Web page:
• Bleaches fade the color of stains. They can be store-bought (Clorox is made with chlorine and is strong; Snowy is synthetic and therefore gentler) or mixed at home from ammonia (diluted with two parts water) or white vinegar or lemon juice (diluted with one part water). Use an eyedropper or a Q-tip to make sure the bleach goes only on the stain. (And never mix chlorine bleach and ammonia.)

• Detergent or soap mixes with water to attack lots of stains.

• Glycerin is a syrupy solvent that is especially good for ballpoint-pen stains.

Stain-fighting strategies

How to tackle misfired merlot or loose lipstick

Lipstick

Washables: Apply an oil solvent like Carbona and let dry, then remove residue. Treat with a liquid soap like Woolite and very little water. Rub to form suds, then rinse. Use an eyedropper and diluted ammonia to bleach any remaining color. Rinse with cool water. Real Simple: Lipstick basics

Nonwashables: Same as for washables, but use diluted vinegar bleach instead of ammonia, which can corrode wool and silk.

Coffee

Washables: Stretch fabric over a bowl and, from a height of about one foot (gravity helps), pour boiling water from a kettle. Follow with an application of an oil solvent if the coffee had milk in it. If it had sugar, treat with glycerin or a combination solvent like Shout and let sit for 30 minutes. Finish with a regular wash cycle.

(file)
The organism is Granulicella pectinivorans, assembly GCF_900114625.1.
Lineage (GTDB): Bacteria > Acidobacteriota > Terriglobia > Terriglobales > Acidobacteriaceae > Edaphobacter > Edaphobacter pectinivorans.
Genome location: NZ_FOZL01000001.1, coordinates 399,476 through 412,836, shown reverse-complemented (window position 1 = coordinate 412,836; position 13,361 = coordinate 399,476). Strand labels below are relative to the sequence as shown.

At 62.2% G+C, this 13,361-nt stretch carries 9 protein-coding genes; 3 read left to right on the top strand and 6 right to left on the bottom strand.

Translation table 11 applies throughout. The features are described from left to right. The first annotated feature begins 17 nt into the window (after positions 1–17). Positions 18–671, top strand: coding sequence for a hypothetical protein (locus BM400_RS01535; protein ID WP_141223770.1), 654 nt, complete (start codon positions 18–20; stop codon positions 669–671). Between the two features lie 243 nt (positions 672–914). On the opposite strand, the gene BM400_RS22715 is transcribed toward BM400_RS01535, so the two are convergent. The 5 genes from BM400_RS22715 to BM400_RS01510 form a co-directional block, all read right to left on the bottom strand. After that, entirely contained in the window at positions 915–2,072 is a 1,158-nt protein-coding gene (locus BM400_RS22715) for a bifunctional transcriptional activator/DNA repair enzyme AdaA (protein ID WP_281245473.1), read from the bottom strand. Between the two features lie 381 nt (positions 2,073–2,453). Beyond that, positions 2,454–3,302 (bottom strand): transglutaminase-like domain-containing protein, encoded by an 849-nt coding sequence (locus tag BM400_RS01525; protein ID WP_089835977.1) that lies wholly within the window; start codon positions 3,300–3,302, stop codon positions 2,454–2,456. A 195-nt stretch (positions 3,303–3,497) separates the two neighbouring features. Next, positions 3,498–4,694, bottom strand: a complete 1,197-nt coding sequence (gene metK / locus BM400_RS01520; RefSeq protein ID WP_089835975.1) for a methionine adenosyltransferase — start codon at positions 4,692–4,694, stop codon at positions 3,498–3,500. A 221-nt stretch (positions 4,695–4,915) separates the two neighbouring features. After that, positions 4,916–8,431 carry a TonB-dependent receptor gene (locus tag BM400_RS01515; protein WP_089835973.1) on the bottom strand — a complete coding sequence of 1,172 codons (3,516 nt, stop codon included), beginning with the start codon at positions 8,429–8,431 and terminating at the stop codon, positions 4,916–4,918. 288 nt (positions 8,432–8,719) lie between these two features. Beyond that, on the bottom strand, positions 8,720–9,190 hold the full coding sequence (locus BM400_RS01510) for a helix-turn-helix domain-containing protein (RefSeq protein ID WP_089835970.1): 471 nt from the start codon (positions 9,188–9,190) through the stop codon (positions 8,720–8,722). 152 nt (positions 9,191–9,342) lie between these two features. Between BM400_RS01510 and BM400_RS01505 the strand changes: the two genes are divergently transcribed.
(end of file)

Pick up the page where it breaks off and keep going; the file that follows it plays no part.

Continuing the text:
Nonwashables: Apply a gentle detergent like Woolite and very little water. Rub to form suds, then rinse. Use an eyedropper with diluted vinegar to bleach any remaining color. Rinse with cool water. If the coffee had milk in it, finish by applying an oil solvent.

Tea

Washables: Stretch fabric over a bowl and, from a height of about one foot, pour boiling water from a kettle. Next, use an eyedropper and diluted lemon juice to bleach any remaining color. Rinse with cool water.